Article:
Do Economists Make Policies?

Elizabeth Popp Berman and I just received the good news that the final version of our paper on how economists influence policymaking was posted at Socioeconomic Review. We hope those interested in the political power of economic ideas, experts, and tools will find it useful. Abstract:

Economics is often described as the most politically influential social science and yet economic advice is often largely irrelevant to prominent policy debates. We draw on literatures in political science, sociology and science and technology studies to explain this apparent contradiction. Existing research suggests that the influence of economics is mediated by local circumstances and meso-level social structures, and that much of it flows through indirect channels. We elaborate three sites of analysis useful for unpacking these influences: the broad professional authority of economics, the institutional position of economists in government, and the role of economics in the cognitive infrastructure of policymaking, including the diffusion of economic styles of reasoning and the establishment of economic policy devices for seeing and deciding.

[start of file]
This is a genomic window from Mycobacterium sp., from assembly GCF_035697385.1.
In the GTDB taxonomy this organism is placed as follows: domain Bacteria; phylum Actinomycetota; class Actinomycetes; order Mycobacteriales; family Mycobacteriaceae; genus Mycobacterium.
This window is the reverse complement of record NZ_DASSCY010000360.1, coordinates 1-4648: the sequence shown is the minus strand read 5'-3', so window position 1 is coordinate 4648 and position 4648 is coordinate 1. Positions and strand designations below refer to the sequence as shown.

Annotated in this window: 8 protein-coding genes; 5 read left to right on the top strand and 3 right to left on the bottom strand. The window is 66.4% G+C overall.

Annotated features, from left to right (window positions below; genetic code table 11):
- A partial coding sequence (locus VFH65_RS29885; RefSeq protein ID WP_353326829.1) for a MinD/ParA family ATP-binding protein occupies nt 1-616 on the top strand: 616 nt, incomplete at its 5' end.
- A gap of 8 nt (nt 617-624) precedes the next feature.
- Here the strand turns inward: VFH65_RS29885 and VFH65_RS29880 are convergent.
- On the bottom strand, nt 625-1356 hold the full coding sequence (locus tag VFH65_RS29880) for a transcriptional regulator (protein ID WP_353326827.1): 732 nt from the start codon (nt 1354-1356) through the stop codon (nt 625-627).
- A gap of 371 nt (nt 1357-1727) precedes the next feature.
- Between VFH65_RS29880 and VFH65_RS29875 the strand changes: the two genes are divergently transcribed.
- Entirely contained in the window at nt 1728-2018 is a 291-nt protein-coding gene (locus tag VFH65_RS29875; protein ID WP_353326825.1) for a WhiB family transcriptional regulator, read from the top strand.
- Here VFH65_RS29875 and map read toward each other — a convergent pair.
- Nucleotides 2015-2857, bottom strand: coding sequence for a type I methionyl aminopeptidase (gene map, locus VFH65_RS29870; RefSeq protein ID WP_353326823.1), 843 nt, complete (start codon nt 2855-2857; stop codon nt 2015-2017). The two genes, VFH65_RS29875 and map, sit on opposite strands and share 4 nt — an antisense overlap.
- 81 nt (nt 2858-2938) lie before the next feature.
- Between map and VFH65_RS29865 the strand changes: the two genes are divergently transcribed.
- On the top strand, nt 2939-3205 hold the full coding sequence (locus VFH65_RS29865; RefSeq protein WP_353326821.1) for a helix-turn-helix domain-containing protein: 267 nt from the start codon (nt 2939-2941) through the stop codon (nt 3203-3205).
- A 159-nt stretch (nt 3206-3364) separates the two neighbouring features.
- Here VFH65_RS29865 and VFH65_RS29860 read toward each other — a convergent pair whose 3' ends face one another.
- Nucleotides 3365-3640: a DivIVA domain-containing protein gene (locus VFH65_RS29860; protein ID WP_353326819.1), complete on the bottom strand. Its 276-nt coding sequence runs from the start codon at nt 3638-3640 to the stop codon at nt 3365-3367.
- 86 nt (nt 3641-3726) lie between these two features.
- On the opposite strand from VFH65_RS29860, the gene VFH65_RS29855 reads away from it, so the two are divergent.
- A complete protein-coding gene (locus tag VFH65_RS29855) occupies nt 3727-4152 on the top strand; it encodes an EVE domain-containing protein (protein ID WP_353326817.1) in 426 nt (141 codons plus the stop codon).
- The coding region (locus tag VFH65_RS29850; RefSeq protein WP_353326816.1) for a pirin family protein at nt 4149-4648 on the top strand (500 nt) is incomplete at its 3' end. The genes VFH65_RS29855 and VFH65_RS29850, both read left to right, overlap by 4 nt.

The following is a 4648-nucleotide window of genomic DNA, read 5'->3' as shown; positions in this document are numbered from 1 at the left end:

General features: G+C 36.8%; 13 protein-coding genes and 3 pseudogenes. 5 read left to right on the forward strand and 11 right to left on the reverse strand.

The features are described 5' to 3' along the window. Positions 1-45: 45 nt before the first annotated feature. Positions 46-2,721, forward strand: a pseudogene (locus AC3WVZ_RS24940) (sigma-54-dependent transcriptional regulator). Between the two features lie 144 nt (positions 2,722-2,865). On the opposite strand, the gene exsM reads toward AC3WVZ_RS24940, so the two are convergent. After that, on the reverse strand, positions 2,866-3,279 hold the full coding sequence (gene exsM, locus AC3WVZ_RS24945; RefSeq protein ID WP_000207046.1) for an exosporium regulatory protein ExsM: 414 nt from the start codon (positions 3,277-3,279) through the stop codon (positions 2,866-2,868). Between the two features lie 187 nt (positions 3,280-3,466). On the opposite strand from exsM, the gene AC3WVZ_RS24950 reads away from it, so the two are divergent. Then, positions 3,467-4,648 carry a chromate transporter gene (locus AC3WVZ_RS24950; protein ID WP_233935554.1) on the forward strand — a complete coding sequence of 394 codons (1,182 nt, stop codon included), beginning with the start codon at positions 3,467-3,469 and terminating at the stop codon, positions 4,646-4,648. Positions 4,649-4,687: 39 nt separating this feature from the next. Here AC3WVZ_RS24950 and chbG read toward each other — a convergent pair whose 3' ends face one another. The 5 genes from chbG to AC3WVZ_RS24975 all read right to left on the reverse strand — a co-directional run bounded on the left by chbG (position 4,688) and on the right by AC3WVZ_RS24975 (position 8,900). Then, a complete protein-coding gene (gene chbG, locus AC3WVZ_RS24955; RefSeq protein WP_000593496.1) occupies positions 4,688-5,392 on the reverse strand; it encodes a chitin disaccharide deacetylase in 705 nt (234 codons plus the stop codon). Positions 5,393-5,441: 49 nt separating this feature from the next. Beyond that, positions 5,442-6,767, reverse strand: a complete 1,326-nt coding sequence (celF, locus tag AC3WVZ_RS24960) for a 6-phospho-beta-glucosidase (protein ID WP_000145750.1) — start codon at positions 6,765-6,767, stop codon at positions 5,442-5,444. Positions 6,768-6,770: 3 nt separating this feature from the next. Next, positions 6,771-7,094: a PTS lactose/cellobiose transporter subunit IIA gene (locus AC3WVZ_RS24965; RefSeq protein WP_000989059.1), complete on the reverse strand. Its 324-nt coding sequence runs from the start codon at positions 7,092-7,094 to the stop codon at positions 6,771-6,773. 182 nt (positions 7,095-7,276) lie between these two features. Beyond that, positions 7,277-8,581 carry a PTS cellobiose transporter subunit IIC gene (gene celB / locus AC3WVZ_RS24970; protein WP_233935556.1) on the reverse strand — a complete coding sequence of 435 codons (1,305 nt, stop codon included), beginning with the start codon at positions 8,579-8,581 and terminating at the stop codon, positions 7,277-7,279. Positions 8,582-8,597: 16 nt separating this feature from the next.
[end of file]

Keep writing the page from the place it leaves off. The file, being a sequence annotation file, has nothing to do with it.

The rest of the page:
Let us know what you think!

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2 Comments

  1. Umut Koc

     /  April 18, 2014

    Very good article. I think the polarization level of the national policy is one important factor, too. When polarization is high (similar to the current state of the-new-data-journalism), “reliance on empiricism is an ideology” (http://nymag.com/daily/intelligencer/2014/04/why-the-new-data-journalism-really-is-partisan.html).

    • Thanks! That’s an interesting point, and perhaps connected to Medvetz’s story on the rise of think tanks. There’s definitely a lot of interactions between the organization of experts and expertise on the one hand, and the organization of politicians and parties on the other.